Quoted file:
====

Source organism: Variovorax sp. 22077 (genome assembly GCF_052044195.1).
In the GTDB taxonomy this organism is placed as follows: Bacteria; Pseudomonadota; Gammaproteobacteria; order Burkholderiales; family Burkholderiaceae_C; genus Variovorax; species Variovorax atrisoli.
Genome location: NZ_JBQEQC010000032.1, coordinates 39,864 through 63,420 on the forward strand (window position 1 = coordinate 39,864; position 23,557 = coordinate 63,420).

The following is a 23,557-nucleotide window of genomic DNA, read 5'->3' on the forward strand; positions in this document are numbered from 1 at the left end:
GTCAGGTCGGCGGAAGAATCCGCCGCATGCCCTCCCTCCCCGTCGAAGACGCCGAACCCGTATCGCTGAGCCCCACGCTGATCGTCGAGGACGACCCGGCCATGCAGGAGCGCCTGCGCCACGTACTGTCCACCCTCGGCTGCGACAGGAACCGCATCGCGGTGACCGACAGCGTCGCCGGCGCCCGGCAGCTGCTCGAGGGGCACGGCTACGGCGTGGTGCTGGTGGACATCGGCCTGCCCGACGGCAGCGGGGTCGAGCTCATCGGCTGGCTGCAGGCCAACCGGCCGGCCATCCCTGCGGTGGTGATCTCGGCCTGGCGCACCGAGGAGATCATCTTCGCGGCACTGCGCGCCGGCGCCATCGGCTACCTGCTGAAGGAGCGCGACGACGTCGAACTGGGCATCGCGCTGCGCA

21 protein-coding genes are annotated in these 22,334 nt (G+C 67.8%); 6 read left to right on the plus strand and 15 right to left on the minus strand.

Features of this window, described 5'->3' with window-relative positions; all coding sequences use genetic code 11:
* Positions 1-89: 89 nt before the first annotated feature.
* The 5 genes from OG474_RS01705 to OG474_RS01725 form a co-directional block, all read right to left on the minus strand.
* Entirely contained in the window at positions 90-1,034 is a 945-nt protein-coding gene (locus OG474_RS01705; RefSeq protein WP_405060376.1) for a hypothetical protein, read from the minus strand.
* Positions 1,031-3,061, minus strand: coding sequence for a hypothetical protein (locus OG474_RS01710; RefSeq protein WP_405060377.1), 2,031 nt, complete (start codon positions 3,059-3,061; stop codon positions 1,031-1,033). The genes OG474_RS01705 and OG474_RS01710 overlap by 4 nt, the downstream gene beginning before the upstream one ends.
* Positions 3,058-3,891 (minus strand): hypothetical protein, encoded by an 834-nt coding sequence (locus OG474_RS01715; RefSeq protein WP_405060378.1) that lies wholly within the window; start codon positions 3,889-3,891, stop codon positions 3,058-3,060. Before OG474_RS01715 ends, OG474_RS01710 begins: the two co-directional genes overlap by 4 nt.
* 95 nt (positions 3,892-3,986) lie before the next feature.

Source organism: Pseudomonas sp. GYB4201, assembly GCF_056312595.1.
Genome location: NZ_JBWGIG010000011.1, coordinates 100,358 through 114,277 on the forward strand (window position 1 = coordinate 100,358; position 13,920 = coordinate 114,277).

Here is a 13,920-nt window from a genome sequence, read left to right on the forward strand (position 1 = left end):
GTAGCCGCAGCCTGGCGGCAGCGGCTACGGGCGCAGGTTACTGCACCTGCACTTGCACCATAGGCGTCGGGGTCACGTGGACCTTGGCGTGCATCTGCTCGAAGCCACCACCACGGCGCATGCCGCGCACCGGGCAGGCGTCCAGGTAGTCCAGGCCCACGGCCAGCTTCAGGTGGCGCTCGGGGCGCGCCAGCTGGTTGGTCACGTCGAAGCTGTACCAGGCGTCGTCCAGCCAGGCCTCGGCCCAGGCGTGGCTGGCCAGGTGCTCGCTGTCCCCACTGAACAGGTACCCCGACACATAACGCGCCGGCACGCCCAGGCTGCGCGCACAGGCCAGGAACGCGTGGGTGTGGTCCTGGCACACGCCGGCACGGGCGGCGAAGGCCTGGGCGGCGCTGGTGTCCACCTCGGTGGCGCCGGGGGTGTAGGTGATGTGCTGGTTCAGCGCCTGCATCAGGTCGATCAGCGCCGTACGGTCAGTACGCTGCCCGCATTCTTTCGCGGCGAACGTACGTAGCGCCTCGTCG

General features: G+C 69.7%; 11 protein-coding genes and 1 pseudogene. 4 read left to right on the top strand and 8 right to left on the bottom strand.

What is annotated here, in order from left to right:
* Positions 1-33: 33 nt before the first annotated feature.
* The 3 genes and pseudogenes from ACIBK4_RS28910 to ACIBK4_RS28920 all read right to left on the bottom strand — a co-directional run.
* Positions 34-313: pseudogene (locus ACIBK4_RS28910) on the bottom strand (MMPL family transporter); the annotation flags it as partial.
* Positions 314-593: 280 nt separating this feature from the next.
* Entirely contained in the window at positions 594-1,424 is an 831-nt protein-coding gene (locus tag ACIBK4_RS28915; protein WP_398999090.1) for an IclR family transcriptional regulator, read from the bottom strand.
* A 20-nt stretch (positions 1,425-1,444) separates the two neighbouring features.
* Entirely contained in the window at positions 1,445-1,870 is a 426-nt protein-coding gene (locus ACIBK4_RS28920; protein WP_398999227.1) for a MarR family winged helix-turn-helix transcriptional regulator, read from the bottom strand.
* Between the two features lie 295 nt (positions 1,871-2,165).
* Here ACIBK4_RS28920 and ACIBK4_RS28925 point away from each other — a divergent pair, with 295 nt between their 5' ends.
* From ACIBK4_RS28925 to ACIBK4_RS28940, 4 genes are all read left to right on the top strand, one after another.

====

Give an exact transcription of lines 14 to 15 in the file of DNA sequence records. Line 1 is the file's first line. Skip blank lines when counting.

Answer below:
Source organism: Pseudomonas sp. GYB4201, assembly GCF_056312595.1.
Genome location: NZ_JBWGIG010000011.1, coordinates 100,358 through 114,277 on the forward strand (window position 1 = coordinate 100,358; position 13,920 = coordinate 114,277).